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Nature volume 135, pages 272274 (16 February 1935) | Download Citation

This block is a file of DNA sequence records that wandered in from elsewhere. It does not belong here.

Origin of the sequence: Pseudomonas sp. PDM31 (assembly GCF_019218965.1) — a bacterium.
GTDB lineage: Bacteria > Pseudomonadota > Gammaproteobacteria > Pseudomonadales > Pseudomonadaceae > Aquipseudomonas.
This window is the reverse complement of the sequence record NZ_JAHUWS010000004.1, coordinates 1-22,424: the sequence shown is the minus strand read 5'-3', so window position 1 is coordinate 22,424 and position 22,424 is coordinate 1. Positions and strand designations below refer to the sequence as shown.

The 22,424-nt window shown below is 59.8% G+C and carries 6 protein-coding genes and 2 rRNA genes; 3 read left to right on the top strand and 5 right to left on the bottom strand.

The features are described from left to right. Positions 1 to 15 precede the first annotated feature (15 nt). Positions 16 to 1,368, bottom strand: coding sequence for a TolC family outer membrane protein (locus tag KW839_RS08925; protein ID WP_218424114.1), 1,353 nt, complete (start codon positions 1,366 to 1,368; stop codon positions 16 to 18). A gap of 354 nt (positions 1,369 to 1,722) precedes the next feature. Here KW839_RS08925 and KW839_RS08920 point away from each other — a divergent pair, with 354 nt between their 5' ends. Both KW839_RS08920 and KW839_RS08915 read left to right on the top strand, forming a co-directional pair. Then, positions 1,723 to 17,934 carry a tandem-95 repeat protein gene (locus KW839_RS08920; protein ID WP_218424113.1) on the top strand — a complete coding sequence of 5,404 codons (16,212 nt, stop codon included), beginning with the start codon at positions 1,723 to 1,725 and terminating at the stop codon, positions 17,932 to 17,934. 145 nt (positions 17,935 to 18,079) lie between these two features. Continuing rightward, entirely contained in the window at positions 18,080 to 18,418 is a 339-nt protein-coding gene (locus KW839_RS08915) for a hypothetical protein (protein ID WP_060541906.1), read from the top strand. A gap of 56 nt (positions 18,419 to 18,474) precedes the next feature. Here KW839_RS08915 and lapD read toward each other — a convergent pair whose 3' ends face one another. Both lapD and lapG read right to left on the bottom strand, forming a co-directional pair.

The Bones of Comenius, Very shortly after the death of the great Czech scholar, John Amos Comenius, in Holland in 1670, his fame, and even his last resting place were forgotten owing to disturbed conditions both in his native land and in Holland. In the earlier part of the nineteenth century his memory was revived; but notwithstanding an abortive attempt to fix the site of his grave in 1871, it was only after the close of the War that the Czechoslovakian Government was able to make arrangements with the Dutch authorities for the disinterment of his remains. This was made possible by the discovery of the register recording his interment in November 1670, not in the ‘great church’ of Naarden, as had previously been thought, but in the ‘Walloon’ church. This edifice, after a varied history, had long been occupied as a military barracks. The records showed that the body of Comenius had been deposited in a ‘common’ grave, in which two further interments had followed after considerable intervals. Largely owing to the interest of Mr. R. J. Vonka, of the Czechoslovakian Legation, and Dr. R. A. B. Oosterhuis, of Amsterdam, this grave was identified and one of the three skeletons provisionally identified by its position and general condition as that of the great scholar. The remains have been examined and measured in detail by Prof. A. J. P. van den Brock and Prof. J. Matiegka, who after a close comparison with portraits of Comenius and such information as is available, pronounce the identification to be in all probability well founded. The skull is hyperbrachycephalic (cephalic index of 89-71), hypsicephalic (vertical index 77-64), euryme-topic and mesoprosopic. The orbits are large and the nose thin. The form and dimensions of the skull, in fact, are such as are frequently encountered in Czechoslovakia. Among the more noteworthy features are the breadth of forehead and the fact that, notwithstanding the age of the subject at the time of death, the sutures of the skull had not closed. The discovery of the remains and their character and method of identification are described in Anthro-pologica (Academie Tcheque des Sciences et des Arts, Prague, lime Classe, 1933, just received).

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